No Ronald Reagan is he.
Daniel Greenfield is an excellent writer, and from my experience reading his work, a heck of an analyst as well. He says it all for me in this piece on the aftermath of the Romney/GOP election debacle.
The best of the best that the GOP old guard could run, Mitt Romney, and look where it got us, a very distant last place just like John McCain. Being a decent person isn’t enough, you have to know your conservative principles and articulate them well to an attention span challenged public, well in advance of running for office, not on the fly during an election campaign.
Romney was a star political athlete who had an excellent training regimen and coaching staff. But to win elections, you have to change people’s minds. It’s not enough to try hard or to fight hard; you have to fight for something besides the chance to round the bases. You have to wake people up to a cause.
When the Republican Party sold out the Tea Party, it sold out its soul, and the only driving energy that it had. And there was nothing to replace it with. The Republican Party stopped being the opposition and became a position that it was willing to reposition to get closer to the center. Mitt Romney embodied that willingness to say anything to win and it is exactly that willingness to say anything to win that the public distrusts.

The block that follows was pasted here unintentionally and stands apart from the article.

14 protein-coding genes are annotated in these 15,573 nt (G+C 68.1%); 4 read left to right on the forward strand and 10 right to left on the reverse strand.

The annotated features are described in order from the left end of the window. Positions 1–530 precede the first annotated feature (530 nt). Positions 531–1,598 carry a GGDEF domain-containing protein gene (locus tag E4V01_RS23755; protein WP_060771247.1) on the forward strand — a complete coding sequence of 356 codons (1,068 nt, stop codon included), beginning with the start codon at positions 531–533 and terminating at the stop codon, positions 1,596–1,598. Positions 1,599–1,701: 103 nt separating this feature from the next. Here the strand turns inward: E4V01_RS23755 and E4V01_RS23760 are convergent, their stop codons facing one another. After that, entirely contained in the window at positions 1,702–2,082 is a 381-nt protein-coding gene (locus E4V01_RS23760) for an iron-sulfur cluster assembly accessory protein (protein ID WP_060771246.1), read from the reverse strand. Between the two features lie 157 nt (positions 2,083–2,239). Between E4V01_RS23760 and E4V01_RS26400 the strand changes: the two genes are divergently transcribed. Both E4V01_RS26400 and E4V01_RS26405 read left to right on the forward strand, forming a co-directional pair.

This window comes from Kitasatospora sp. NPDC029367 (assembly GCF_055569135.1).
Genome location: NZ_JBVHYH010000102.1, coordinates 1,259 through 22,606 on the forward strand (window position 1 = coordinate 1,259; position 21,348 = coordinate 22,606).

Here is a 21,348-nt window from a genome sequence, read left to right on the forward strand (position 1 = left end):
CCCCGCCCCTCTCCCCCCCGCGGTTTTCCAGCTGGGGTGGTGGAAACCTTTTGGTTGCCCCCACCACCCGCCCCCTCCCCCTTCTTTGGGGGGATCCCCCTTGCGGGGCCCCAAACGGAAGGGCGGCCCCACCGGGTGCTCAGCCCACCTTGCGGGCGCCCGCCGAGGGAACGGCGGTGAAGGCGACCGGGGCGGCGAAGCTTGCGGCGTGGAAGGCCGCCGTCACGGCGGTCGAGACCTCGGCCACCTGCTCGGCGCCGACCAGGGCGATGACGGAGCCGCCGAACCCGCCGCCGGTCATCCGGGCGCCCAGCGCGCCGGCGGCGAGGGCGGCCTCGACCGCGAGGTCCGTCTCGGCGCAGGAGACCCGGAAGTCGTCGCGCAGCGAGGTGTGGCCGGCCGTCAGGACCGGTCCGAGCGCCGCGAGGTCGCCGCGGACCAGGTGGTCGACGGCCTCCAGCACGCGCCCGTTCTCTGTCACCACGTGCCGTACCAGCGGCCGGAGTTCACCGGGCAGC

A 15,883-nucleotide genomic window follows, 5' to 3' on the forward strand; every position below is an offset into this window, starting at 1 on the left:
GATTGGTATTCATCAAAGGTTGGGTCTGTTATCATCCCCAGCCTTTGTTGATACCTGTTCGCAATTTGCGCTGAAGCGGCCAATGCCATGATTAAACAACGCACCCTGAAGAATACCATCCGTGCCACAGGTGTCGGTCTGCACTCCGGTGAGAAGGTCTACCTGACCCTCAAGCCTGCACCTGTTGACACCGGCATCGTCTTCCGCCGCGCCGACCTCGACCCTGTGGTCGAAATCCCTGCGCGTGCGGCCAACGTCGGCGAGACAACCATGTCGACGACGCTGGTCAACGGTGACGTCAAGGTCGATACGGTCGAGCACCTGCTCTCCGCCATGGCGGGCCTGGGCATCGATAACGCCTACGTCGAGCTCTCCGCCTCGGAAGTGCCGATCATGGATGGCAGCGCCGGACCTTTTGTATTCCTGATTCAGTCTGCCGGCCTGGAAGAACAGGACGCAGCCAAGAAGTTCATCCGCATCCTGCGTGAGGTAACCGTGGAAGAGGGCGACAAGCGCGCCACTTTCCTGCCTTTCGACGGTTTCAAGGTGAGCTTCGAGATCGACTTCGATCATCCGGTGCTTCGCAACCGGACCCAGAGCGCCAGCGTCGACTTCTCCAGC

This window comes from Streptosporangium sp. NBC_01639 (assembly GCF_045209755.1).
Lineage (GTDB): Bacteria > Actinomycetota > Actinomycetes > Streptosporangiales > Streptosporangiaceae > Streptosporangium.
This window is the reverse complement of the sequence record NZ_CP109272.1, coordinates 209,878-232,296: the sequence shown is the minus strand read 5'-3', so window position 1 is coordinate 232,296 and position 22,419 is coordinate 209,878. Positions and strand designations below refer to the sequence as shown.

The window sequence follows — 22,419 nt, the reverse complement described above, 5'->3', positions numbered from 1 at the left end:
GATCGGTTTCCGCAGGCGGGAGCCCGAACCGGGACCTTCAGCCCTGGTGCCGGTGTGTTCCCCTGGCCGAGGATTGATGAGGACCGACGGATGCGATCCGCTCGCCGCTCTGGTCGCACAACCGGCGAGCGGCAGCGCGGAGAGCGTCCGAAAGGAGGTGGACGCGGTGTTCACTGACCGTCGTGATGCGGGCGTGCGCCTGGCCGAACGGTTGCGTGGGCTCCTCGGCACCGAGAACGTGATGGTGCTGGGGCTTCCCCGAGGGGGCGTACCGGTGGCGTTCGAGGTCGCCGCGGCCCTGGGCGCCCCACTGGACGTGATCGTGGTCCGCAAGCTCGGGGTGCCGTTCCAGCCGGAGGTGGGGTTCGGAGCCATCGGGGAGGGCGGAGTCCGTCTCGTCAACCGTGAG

The Tea Party Got It Right, Mitt Got It Wrong
In this election the Republican Party ran two wholly inoffensive blue state Republicans on a platform of jobs at a time when the economy was everyone’s chief concern and the incumbent had absolutely failed to fix the economy. And they lost.
The Monday — or Wednesday — morning quarterbacks will have a fine time debating what Mitt Romney should have done differently. The red Republicans will say that he should have been more aggressive and should have hit Obama on Benghazi. The blue Republicans will blame a lack of outreach to Latinos. Some will blame Sandy, others will blame Christie and many will point to voter fraud. And they will all have a point, but the makings of this defeat did not happen in the last two weeks; they happened in the last two years.
Mitt Romney won the primaries because he was electable. But, as it turned out, he really wasn’t electable after all. Not when the chief criteria of electability is having no opinion, no point of view and no reason to run for office except to win. Not when the chief criteria of being a Republican presidential nominee is being able to convince people that you’re hardly a Republican at all.